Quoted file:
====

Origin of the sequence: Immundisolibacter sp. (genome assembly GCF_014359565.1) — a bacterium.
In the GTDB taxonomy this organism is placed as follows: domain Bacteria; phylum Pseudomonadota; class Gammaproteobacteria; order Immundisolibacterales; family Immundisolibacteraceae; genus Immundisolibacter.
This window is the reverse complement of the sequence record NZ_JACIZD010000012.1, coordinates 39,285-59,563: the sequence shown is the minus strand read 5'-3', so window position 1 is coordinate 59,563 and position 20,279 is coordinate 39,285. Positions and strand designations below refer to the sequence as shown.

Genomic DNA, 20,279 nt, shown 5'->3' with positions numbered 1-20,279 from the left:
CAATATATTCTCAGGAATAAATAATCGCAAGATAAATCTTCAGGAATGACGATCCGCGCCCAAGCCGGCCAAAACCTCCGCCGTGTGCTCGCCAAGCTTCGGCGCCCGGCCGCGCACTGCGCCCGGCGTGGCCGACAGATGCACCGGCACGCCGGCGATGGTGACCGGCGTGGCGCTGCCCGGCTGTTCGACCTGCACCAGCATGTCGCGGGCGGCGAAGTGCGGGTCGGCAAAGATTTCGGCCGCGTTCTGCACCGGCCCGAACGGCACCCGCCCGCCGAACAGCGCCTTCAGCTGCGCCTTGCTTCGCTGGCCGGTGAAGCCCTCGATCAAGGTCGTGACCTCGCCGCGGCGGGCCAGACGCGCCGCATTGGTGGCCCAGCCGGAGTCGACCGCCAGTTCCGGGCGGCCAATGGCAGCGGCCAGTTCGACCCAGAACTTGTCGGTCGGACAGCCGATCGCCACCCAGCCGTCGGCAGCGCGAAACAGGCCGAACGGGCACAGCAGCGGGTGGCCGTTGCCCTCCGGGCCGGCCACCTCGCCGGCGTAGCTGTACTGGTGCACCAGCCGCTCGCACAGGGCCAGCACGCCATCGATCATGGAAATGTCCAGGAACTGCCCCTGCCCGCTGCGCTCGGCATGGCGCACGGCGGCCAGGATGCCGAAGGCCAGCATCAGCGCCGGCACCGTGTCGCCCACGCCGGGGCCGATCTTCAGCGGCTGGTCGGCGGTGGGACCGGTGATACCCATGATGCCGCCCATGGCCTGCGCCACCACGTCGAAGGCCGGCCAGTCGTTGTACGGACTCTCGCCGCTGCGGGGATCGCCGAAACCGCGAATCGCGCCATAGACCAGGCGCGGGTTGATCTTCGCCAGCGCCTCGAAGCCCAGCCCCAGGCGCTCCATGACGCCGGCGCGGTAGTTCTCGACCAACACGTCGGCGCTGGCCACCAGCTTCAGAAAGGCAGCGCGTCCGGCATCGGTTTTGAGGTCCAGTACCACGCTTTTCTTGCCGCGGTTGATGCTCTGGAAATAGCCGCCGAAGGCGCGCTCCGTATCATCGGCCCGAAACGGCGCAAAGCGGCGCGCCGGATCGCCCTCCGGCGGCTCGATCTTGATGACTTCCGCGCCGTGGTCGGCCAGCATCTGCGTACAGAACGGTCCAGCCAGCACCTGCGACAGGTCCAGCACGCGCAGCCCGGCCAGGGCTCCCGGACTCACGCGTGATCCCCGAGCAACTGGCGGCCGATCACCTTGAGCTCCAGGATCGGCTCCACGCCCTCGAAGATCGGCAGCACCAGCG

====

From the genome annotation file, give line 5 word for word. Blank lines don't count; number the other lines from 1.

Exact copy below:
CAATATATTCTCAGGAATAAATAATCGCAAGATAAATCTTCAGGAATGACGATCCGCGCCCAAGCCGGCCAAAACCTCCGCCGTGTGCTCGCCAAGCTTCGGCGCCCGGCCGCGCACTGCGCCCGGCGTGGCCGACAGATGCACCGGCACGCCGGCGATGGTGACCGGCGTGGCGCTGCCCGGCTGTTCGACCTGCACCAGCATGTCGCGGGCGGCGAAGTGCGGGTCGGCAAAGATTTCGGCCGCGTTCTGCACCGGCCCGAACGGCACCCGCCCGCCGAACAGCGCCTTCAGCTGCGCCTTGCTTCGCTGGCCGGTGAAGCCCTCGATCAAGGTCGTGACCTCGCCGCGGCGGGCCAGACGCGCCGCATTGGTGGCCCAGCCGGAGTCGACCGCCAGTTCCGGGCGGCCAATGGCAGCGGCCAGTTCGACCCAGAACTTGTCGGTCGGACAGCCGATCGCCACCCAGCCGTCGGCAGCGCGAAACAGGCCGAACGGGCACAGCAGCGGGTGGCCGTTGCCCTCCGGGCCGGCCACCTCGCCGGCGTAGCTGTACTGGTGCACCAGCCGCTCGCACAGGGCCAGCACGCCATCGATCATGGAAATGTCCAGGAACTGCCCCTGCCCGCTGCGCTCGGCATGGCGCACGGCGGCCAGGATGCCGAAGGCCAGCATCAGCGCCGGCACCGTGTCGCCCACGCCGGGGCCGATCTTCAGCGGCTGGTCGGCGGTGGGACCGGTGATACCCATGATGCCGCCCATGGCCTGCGCCACCACGTCGAAGGCCGGCCAGTCGTTGTACGGACTCTCGCCGCTGCGGGGATCGCCGAAACCGCGAATCGCGCCATAGACCAGGCGCGGGTTGATCTTCGCCAGCGCCTCGAAGCCCAGCCCCAGGCGCTCCATGACGCCGGCGCGGTAGTTCTCGACCAACACGTCGGCGCTGGCCACCAGCTTCAGAAAGGCAGCGCGTCCGGCATCGGTTTTGAGGTCCAGTACCACGCTTTTCTTGCCGCGGTTGATGCTCTGGAAATAGCCGCCGAAGGCGCGCTCCGTATCATCGGCCCGAAACGGCGCAAAGCGGCGCGCCGGATCGCCCTCCGGCGGCTCGATCTTGATGACTTCCGCGCCGTGGTCGGCCAGCATCTGCGTACAGAACGGTCCAGCCAGCACCTGCGACAGGTCCAGCACGCGCAGCCCGGCCAGGGCTCCCGGACTCACGCGTGATCCCCGAGCAACTGGCGGCCGATCACCTTGAGCTCCAGGATCGGCTCCACGCCCTCGAAGATCGGCAGCACCAGCG